To love as Jesus loves is similar to the love of parent for child or child for parent.  Jesus loved us enough to lay down his life for us.  Loving parents will lay down their lives for their children.   Who else would we be willing to lay down our lives for?  A friend?  Spouse?  Other family member?  Someone in our church?  Maybe we can’t really answer that question unless we are put into that situation.

What about our enemies.  Jesus has also instructed us to love our enemies.  It’s helpful to remember that the word agape is the Greek word translated “love” in most of the New Testament.  This is a love that seeks the well-being of another, that wishes good things, shows respect, gives value to another person.  Maybe we have someone who is a real thorn in our side, and maybe there is just no way we can “love” or like that person.  However, we CAN show respect and kindness even in the face of nasty remarks, bullying, or other mis-behaviors.

Actually, kindness in the face of mistreatment often disarms the other person.  I once worked with someone who was very difficult, and after avoiding the person as much as possible, I finally decided to take a different approach.  After observing the person for a while, I learned what this person’s gifts and talents were and began complimenting the person on them.  A month or so later, we were communicating much better.  We never really were comfortable with each other, but at least we were able to be open to the other person’s gifts and talents and keep moving forward in our work.

The art of love isn’t just about eros, the type of passionate love that’s twittering and stars in our eyes; rather, the art of love is learning to love God with our whole heart, mind, soul, and strength, and then to let God love others through us, even as we love ourselves.  It’s hard work, but it’s what helps us to grow in grace and be the hands and feet of Christ here on earth.  Thanks be to God!

From the Heart

Tell [the rich] to go after God, who piles on all the riches we could ever manage — to do good, to be rich in helping others; to be extravagantly generous.  If they do that, they’ll build a treasury that will last, gaining life that is truly life.”  1 Timothy 6:18-19 (The Message)

What is wealth?  Is it lots and lots of money?  That would seem to be the most logical answer for us.  Yet, in Jesus’ day, wealth was determined, in addition to money, by the amount of land one owned, or by how many herds someone had, or by the number of sons a man had in order to run his business – whatever it might have been.  Jesus never said we shouldn’t have money or things, only that we should not let them run our lives and be more important than God.  The ancient Hebrews often were able to manage faith and wealth in good ways.

The Bible is full of directives to share:  give off the top of the flock, dedicate the first-born child, give 10% to the temple or synagogue as a tithe, be generous, share openly, don’t hold back.  Those who have were to share with the “have-nots,” and they were to take care of the poor, the widows, the orphans.  None of this was supposed to be turned into a resented duty, but was a response to God’s generosity toward humans.

Zacchaeus the tax collector was one of the greediest in town, apparently.  Yet, when Jesus came to town, he climbed a tree so he could see this itinerant celebrity rabbi more clearly and was totally taken by surprise when Jesus stopped below the tree, invited him to come down and feed Jesus and his followers!  After being with Jesus, Zacchaeus’ heart was moved, and he became and honest man to the point where he over-repayed any money he may have cheated out of someone.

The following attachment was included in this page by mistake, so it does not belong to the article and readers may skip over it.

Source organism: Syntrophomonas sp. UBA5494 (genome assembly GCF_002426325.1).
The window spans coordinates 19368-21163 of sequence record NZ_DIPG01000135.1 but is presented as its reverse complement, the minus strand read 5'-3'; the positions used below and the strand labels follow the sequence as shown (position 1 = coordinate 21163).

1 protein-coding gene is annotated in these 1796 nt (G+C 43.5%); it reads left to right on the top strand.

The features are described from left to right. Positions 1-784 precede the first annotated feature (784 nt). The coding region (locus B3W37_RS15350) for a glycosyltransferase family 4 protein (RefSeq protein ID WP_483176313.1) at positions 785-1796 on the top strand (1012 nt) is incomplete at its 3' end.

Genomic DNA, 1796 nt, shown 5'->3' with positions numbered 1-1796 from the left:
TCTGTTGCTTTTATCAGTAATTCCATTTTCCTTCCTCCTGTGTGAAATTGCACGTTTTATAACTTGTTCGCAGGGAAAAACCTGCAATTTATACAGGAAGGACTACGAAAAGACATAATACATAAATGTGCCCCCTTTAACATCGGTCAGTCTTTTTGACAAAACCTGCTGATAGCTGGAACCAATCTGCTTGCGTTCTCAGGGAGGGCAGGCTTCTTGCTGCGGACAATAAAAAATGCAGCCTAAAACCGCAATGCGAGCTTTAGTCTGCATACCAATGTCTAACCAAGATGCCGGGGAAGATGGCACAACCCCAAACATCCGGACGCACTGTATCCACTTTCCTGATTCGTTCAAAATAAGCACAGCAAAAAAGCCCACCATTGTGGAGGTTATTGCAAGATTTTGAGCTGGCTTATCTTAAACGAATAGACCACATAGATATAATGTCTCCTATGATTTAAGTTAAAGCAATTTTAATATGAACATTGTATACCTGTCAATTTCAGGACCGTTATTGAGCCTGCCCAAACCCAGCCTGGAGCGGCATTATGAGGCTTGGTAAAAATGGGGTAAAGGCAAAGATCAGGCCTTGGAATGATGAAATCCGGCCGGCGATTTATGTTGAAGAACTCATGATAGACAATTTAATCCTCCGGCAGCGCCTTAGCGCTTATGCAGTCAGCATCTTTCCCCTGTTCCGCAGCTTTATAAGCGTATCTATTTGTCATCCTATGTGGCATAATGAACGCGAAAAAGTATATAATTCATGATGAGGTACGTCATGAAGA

Generosity comes from our hearts because it originally came out of the heart of God.  What flows from God to us is – well – everything!  All that we have is God’s anyway.  God’s generosity to us gives us a means by which to be generous with others, including the poor and marginalized of our society.  Giving leaves a much better feeling in us than hoarding or being selfish about what we have.

My husband is one of the most generous people I know.  I have seen him give things away that I couldn’t imagine doing myself.  When I ask him why, he reminds me that “they are just things.”  It’s true.  When I was growing up, we were taught that what was ours is OURS, and no one else was allowed to have it.  Un-learning that has taken a lot of years, and I’m thankful for a husband who is helping me to undo those attitudes.  I still consider myself a pretty generous person, but it’s now a lot easier to give away things – material possessions because they just aren’t important.  I still have work to do, but I’m getting there!

God wants our hearts, and when we give them to God, the other “stuff” simply doesn’t matter.  What bogs us down and blocks us from a full relationship with God and others?  Do we make up our minds ahead of time about what we are going to pledge to the church and not stay open to the movement of the Holy Spirit in our hearts?  Are we stuck in a rut and not changing the way we give even in a tough economy?  These are things to think about.  Maybe we can’t change things, and that’s certainly understandable, but then, maybe we can make a small change that would make a difference in our generous giving as well as helping others through the ministry of the church.

May our hearts be open to God’s generosity and may it flow through us!